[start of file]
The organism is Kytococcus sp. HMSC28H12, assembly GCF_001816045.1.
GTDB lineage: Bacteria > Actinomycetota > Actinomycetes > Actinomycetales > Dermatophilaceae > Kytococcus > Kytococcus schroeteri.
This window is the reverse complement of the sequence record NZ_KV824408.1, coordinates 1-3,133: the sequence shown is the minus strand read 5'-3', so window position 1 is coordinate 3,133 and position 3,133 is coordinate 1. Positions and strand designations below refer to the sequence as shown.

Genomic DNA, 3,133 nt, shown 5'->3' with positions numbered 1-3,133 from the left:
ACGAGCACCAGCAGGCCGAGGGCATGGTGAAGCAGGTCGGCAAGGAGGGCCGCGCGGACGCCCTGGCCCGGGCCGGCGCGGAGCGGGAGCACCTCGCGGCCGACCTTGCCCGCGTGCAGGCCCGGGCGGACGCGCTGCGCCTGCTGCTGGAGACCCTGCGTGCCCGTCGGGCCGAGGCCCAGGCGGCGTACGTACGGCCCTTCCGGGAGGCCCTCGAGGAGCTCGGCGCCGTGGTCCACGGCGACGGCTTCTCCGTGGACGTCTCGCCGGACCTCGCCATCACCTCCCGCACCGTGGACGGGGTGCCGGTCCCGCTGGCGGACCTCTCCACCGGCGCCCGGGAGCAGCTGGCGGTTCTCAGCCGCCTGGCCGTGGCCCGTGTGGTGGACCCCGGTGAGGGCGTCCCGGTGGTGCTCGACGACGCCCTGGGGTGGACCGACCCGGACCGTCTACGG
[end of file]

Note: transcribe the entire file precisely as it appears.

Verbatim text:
The organism is Kytococcus sp. HMSC28H12, assembly GCF_001816045.1.
GTDB lineage: Bacteria > Actinomycetota > Actinomycetes > Actinomycetales > Dermatophilaceae > Kytococcus > Kytococcus schroeteri.
This window is the reverse complement of the sequence record NZ_KV824408.1, coordinates 1-3,133: the sequence shown is the minus strand read 5'-3', so window position 1 is coordinate 3,133 and position 3,133 is coordinate 1. Positions and strand designations below refer to the sequence as shown.

Genomic DNA, 3,133 nt, shown 5'->3' with positions numbered 1-3,133 from the left:
ACGAGCACCAGCAGGCCGAGGGCATGGTGAAGCAGGTCGGCAAGGAGGGCCGCGCGGACGCCCTGGCCCGGGCCGGCGCGGAGCGGGAGCACCTCGCGGCCGACCTTGCCCGCGTGCAGGCCCGGGCGGACGCGCTGCGCCTGCTGCTGGAGACCCTGCGTGCCCGTCGGGCCGAGGCCCAGGCGGCGTACGTACGGCCCTTCCGGGAGGCCCTCGAGGAGCTCGGCGCCGTGGTCCACGGCGACGGCTTCTCCGTGGACGTCTCGCCGGACCTCGCCATCACCTCCCGCACCGTGGACGGGGTGCCGGTCCCGCTGGCGGACCTCTCCACCGGCGCCCGGGAGCAGCTGGCGGTTCTCAGCCGCCTGGCCGTGGCCCGTGTGGTGGACCCCGGTGAGGGCGTCCCGGTGGTGCTCGACGACGCCCTGGGGTGGACCGACCCGGACCGTCTACGG